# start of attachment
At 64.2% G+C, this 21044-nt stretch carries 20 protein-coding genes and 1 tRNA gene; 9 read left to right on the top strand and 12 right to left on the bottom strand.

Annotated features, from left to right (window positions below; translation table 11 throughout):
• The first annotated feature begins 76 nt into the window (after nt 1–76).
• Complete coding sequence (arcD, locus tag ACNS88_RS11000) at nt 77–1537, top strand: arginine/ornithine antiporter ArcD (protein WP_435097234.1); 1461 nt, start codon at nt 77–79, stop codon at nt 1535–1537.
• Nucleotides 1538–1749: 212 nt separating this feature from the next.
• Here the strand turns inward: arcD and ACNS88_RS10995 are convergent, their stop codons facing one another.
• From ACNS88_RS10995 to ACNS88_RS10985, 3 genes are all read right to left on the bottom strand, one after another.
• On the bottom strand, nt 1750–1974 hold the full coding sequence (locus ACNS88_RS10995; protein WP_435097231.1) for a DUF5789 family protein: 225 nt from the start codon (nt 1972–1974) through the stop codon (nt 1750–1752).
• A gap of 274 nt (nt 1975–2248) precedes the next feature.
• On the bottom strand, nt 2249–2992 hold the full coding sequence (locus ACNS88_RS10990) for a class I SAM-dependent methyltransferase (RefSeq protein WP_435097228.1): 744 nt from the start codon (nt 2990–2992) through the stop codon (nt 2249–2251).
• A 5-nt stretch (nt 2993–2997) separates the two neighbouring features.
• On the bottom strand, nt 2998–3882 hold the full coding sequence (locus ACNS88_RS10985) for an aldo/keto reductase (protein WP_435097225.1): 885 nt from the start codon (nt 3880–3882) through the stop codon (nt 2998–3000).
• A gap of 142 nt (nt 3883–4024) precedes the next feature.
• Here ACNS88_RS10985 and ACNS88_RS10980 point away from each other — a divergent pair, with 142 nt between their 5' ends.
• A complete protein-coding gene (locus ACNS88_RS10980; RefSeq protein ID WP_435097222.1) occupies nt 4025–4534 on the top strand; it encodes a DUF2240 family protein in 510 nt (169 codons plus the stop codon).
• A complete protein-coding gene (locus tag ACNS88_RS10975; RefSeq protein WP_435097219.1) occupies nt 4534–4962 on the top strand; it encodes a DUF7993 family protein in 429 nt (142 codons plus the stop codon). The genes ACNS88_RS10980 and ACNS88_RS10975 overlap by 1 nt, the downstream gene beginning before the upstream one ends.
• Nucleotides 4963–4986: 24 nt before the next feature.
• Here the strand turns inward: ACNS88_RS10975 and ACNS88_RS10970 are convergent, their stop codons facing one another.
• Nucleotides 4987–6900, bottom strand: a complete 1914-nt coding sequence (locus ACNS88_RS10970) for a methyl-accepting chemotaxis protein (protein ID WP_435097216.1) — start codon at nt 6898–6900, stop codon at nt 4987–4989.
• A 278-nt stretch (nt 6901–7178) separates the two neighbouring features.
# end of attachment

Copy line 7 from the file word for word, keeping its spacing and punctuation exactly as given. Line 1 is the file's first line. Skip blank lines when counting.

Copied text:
• From ACNS88_RS10995 to ACNS88_RS10985, 3 genes are all read right to left on the bottom strand, one after another.